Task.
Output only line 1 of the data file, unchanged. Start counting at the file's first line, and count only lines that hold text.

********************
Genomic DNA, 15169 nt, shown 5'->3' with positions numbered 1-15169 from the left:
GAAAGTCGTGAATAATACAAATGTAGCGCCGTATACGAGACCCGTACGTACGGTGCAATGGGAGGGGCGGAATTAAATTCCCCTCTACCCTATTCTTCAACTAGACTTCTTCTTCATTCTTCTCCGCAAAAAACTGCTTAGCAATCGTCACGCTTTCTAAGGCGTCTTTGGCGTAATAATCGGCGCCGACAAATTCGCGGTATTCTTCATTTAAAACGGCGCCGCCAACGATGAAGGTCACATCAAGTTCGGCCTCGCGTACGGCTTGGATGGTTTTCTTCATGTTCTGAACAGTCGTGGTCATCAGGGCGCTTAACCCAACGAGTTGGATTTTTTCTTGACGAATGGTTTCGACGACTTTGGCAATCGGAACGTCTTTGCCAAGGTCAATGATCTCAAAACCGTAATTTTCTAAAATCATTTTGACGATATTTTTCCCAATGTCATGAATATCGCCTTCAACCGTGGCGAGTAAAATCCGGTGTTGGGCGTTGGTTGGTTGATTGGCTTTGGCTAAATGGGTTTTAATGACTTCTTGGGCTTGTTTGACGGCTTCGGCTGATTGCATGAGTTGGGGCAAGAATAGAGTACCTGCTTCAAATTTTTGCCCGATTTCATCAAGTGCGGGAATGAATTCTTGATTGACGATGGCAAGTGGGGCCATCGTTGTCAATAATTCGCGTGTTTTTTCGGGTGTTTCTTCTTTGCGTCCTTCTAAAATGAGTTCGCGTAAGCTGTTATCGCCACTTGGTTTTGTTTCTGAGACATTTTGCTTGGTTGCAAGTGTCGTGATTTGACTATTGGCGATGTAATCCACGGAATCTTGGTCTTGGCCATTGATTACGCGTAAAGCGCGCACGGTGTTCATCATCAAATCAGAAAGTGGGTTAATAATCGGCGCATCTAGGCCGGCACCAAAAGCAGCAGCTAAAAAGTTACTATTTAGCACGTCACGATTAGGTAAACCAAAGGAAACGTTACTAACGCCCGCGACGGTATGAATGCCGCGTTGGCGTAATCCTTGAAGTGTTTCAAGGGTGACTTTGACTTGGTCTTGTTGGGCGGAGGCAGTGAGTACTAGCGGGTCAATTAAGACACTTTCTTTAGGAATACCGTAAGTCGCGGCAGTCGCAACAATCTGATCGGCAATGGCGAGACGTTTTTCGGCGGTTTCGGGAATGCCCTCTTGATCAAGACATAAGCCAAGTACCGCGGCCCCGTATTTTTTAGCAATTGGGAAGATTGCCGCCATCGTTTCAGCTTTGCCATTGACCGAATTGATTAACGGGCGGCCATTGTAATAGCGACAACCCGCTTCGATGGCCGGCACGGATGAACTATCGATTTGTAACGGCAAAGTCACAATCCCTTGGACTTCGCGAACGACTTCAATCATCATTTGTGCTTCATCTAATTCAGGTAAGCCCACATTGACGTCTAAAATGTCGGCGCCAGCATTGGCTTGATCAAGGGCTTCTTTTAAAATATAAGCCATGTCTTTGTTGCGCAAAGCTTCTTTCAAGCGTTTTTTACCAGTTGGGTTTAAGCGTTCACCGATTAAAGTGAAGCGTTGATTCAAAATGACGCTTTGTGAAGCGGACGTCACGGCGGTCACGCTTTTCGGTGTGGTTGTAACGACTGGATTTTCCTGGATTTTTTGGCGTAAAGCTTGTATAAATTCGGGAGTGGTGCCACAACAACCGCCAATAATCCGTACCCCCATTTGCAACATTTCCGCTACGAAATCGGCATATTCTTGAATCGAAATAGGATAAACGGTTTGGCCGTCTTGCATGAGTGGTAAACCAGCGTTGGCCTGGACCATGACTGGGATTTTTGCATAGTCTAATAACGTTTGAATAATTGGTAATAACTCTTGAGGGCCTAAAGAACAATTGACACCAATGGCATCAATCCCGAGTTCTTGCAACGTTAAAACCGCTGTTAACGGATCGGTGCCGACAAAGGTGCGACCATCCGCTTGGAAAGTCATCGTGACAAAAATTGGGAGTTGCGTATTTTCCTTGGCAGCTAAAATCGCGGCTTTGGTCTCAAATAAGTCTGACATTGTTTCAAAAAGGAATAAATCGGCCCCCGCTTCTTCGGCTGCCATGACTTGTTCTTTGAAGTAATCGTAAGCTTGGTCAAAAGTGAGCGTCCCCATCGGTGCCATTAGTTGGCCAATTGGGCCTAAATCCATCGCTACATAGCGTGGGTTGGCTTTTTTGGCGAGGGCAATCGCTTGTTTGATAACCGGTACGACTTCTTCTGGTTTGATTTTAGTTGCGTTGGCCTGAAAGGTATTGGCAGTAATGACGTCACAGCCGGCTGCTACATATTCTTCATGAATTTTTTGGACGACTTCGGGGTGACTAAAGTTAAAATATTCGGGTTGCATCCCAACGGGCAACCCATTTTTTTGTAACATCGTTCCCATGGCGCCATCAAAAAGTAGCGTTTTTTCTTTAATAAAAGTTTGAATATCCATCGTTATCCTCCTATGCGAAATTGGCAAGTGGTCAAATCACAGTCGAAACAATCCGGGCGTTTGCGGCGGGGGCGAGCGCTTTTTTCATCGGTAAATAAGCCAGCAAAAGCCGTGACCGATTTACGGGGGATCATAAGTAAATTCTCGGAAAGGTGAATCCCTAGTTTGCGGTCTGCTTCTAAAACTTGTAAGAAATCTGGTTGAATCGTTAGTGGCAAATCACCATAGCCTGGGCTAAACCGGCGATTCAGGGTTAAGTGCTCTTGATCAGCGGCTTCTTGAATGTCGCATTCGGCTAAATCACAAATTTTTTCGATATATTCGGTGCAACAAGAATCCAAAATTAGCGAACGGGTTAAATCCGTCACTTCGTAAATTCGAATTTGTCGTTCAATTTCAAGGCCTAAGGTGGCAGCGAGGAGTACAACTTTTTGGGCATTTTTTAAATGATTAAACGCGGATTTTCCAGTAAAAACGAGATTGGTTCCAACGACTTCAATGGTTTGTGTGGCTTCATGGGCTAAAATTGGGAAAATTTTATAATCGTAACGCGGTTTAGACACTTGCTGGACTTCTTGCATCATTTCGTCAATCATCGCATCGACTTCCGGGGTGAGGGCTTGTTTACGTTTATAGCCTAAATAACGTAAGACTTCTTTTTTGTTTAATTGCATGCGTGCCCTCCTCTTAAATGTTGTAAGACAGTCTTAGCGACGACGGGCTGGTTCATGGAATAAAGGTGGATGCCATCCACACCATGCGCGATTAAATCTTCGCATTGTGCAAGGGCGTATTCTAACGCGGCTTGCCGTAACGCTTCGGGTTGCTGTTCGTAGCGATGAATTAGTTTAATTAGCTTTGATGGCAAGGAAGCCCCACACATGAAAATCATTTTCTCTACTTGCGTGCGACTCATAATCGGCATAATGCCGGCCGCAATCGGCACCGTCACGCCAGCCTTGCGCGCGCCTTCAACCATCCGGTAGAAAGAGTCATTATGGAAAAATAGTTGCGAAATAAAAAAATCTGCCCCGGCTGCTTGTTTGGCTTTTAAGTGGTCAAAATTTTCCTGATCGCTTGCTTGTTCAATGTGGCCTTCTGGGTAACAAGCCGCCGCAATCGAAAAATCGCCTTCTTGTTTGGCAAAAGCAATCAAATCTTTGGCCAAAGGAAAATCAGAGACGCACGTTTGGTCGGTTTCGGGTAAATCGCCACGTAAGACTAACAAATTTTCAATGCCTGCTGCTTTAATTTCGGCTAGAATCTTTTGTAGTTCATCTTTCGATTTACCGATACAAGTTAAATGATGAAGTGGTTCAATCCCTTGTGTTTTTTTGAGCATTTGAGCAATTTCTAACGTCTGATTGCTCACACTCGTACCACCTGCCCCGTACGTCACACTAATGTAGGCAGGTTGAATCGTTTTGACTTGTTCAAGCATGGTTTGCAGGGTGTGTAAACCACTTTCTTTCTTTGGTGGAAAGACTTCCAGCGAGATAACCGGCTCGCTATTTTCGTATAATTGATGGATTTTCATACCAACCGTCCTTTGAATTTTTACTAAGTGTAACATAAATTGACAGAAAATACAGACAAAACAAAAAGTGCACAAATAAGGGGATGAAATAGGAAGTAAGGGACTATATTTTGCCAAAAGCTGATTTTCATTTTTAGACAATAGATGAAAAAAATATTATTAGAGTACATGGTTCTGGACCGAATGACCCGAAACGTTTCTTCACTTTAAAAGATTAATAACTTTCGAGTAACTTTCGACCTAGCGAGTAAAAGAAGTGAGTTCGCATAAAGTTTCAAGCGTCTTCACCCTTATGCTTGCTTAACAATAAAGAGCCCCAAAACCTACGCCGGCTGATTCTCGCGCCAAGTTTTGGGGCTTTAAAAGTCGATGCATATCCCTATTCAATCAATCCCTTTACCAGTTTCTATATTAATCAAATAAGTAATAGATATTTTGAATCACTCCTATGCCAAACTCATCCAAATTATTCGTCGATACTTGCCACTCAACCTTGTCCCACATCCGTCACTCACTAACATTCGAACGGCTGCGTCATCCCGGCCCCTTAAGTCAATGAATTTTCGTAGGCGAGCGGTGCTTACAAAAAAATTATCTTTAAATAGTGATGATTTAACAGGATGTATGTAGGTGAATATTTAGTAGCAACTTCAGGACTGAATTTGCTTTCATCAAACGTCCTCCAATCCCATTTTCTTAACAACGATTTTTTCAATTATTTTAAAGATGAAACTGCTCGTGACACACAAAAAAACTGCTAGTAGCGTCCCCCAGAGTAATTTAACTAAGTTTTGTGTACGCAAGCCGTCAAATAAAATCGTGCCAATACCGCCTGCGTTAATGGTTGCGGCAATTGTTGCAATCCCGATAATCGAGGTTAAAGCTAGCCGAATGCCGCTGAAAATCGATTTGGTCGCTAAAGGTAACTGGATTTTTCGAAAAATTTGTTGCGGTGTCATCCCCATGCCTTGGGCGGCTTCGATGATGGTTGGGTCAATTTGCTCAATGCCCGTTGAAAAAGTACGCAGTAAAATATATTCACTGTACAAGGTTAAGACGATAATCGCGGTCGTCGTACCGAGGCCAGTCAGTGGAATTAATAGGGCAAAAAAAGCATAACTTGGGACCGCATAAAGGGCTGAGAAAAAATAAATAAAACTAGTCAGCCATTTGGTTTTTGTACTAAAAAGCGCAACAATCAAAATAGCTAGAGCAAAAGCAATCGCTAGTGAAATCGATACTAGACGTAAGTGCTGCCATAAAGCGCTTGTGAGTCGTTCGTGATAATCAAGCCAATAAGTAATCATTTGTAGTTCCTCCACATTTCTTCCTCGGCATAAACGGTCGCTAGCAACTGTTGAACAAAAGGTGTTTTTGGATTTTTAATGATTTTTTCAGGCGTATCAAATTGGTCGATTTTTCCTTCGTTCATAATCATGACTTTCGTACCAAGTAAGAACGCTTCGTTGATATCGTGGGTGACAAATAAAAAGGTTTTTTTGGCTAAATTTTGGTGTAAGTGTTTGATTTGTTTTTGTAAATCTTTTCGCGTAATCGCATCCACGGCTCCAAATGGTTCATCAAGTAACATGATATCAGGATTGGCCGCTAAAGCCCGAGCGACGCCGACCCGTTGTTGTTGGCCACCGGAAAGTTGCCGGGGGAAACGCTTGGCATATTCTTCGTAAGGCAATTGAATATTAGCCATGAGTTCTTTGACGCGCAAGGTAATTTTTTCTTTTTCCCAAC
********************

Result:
Genomic DNA, 15169 nt, shown 5'->3' with positions numbered 1-15169 from the left: